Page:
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The BlackRock Center for the Arts is an “undiscovered jewel” that some people may not yet know about, said Executive Director Krista Bradley, who has plenty of ideas about how to change that.
“Upcounty is definitely growing by leaps and bounds …. but BlackRock is not necessarily seen as a social and cultural destination,” she said. “We want to encourage people to do more of that.”
The center is located in a complex of restaurants, stores and a library in the Germantown Town Center.
“Arts play a role in bringing people together,” said Bradley.
BlackRock kicks off the 2013-14 season on Saturday with a visit by the New Jersey pop-rock group Southside Johnny & the Poor Fools.
The band is one of 39 performing groups that not only represent an increase in number over last year, but also an increase in the range of genres and cultural backgrounds, offering visitors many different choices.
“National research shows that people don’t like to be pigeon-holed,” said Bradley.
“We’re proud of the diversity of the music of different types of arts and cultures, given the diversity of the area we’re serving,” she said.
There will also be more opportunities for audience members “to get up close and personal with the artists,” she said.
More than a dozen groups will meet with audiences for free workshops, master classes and talks.
“We’re trying to get a rich experience beyond just the performance,” she said.
The first songwriters workshop is with Red Molly, an Americana/folk trio, which will meet with audience members before its performance on Oct. 4. The workshop is free but reservations are required.
Also in the works are special events, such as a Scotch tasting (for an additional fee) to accompany the Oct. 25 performance by Scottish singer Julie Fowlis.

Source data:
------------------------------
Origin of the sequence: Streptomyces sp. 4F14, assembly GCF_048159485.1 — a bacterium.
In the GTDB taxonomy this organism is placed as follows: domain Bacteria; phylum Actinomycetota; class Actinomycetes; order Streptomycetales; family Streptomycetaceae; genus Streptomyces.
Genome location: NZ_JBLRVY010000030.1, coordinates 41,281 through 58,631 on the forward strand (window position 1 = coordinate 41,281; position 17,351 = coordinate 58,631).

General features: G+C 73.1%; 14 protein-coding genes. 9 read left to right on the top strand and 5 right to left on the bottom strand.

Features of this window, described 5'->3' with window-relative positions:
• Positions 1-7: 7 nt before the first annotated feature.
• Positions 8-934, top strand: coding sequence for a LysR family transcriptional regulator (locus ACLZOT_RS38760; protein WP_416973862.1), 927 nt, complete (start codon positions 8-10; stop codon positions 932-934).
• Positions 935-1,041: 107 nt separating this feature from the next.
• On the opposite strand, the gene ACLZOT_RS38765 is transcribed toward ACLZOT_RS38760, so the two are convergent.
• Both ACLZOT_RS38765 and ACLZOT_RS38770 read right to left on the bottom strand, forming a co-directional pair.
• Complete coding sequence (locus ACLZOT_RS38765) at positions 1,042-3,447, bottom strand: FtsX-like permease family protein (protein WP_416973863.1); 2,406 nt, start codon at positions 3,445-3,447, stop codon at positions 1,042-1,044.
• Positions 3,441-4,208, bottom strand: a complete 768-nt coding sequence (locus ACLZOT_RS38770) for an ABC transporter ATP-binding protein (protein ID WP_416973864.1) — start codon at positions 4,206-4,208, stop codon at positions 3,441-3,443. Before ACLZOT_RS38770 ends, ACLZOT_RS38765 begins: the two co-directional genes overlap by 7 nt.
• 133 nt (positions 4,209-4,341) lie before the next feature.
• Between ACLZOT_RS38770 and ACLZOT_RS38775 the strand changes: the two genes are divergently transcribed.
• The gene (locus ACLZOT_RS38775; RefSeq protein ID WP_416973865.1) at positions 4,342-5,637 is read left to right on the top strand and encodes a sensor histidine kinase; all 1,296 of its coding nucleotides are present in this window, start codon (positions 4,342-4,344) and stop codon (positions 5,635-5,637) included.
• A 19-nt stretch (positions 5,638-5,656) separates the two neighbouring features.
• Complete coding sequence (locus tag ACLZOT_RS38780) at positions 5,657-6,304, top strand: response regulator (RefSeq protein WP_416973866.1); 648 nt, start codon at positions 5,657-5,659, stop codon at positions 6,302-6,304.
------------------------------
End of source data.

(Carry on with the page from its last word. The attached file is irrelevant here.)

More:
Fowlis sang several songs in the Disney/Pixar animated movie “Brave” about a Highland princess. She will also host a workshop before her second performance on Oct. 26.
Post-performance talks are also scheduled for well-known local swing and jazz vocalist Catharine Russell, as well as singer, songwriter and saxophonist Grace Kelly.
“We wanted to bring a lot of debut artists who haven’t been to BlackRock before,” Bradley said.
Kelly was a semi-finalist at the Thelonius Monk International jazz Vocalists Competition at the Kennedy Center.
“She’s a prodigy,” Bradley said.
“We’re looking for artists who are young or changing the form … who are probably pushing the boundaries a little bit,” she said.
Scheduled for Feb. 1 is Chelsea Green and the Green Project. Classically trained, Green plays jazz, R&B, funk, rock and soul, plus original tunes, on an acoustic violin.
“She breathes new life into classical music as well as popular music,” Bradley said.
Also on the schedule is an Americana group, The Stray Birds, performing on May 2.
“They have fabulous tight harmonies and beautiful voices,” Bradley said.
Meanwhile, tickets remain affordable, ranging from $14 to $45.
“It’s really great to have music at a reasonable price,” said Bradley.
New this year is a maximum ticket price of $14 for any event for anyone who is 17 and younger.
“We’re trying to break down barriers to attendance,” she said.
Finishing the season on May 11 are “The Hit Men,” whose members sang with the likes of Frankie Valli and The Four Seasons, Tommy James and The Shondells, Jim Croce and Carly Simon.
“They’re a fun group, it’s a fun way to end the season,” said Bradley.
For a full calendar of performances, with ticket prices and photos and videos of the performers, visit www.blackrockcenter.org.